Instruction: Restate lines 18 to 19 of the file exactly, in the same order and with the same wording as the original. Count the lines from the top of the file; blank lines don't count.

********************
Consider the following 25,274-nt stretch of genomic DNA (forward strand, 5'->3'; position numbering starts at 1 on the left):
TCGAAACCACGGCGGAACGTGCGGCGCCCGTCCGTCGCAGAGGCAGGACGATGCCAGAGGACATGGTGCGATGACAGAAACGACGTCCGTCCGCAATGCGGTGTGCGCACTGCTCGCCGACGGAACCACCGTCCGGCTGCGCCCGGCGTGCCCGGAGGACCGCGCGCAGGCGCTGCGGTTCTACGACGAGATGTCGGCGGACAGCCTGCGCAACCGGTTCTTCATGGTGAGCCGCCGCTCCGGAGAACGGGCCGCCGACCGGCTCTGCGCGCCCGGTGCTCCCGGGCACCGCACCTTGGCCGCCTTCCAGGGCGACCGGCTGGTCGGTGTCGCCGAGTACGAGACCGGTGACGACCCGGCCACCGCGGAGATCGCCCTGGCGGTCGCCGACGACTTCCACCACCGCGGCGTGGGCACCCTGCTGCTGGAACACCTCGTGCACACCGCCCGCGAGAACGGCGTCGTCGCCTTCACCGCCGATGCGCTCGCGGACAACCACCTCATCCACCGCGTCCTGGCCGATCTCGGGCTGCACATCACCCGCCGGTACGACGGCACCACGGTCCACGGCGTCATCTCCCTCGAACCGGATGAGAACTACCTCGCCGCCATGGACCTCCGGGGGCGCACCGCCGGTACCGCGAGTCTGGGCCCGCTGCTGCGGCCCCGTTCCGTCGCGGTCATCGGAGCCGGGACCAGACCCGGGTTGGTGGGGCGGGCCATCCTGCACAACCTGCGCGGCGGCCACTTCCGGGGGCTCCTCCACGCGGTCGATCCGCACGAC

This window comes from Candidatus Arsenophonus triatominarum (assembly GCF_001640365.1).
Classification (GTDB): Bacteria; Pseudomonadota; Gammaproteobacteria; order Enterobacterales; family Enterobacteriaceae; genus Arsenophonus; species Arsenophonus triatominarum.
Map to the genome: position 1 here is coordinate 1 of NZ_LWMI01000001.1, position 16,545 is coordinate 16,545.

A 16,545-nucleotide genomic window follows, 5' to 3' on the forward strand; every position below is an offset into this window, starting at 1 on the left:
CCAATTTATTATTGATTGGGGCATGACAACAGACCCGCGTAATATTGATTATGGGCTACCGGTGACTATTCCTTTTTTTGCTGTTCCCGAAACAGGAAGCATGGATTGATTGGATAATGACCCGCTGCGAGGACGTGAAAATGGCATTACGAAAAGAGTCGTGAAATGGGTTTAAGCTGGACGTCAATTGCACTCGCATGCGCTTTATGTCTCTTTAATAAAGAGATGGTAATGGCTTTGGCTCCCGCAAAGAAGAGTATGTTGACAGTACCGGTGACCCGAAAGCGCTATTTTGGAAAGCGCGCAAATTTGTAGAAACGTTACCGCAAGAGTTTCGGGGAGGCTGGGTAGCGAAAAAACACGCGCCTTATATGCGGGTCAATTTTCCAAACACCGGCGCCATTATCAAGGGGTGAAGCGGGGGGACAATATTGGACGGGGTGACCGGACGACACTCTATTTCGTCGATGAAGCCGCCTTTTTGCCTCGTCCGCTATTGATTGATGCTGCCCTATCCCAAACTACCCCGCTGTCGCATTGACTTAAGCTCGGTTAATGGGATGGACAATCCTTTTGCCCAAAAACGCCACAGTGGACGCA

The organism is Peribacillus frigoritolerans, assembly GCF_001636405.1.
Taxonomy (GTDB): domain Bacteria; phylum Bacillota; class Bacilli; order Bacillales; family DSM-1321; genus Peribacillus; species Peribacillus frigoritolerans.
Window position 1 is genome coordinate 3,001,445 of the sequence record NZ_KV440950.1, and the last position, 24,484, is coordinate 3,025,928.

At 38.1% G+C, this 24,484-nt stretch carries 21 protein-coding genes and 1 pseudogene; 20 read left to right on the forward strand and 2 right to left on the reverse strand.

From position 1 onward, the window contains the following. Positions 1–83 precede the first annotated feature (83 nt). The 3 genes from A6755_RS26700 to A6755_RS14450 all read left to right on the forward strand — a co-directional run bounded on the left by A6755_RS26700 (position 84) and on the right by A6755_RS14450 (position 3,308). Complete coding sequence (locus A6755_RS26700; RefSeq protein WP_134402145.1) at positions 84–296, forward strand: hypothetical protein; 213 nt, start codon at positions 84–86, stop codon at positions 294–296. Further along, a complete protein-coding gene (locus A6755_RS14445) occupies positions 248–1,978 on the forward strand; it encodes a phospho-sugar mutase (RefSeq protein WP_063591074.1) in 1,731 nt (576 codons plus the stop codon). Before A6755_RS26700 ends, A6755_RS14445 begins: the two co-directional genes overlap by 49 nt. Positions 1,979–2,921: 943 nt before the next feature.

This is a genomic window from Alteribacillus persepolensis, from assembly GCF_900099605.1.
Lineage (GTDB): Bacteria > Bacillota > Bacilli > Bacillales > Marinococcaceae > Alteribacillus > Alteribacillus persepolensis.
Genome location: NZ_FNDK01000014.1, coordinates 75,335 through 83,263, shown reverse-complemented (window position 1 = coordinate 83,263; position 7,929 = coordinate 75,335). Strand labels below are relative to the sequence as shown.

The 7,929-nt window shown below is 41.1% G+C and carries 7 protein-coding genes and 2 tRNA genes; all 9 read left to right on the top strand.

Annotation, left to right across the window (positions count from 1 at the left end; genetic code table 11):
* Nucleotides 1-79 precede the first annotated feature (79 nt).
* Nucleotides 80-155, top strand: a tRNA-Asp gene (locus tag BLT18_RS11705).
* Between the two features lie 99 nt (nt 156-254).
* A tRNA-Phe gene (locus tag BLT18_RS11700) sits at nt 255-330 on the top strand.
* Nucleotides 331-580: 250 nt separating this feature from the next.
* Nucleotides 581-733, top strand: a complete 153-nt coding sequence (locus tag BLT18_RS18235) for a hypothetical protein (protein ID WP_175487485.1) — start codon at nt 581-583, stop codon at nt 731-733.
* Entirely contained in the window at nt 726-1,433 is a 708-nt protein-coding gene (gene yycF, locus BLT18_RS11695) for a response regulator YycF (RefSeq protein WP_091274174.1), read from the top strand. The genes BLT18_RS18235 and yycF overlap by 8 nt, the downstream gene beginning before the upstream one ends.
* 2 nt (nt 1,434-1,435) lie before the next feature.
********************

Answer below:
* Nucleotides 1-79 precede the first annotated feature (79 nt).
* Nucleotides 80-155, top strand: a tRNA-Asp gene (locus tag BLT18_RS11705).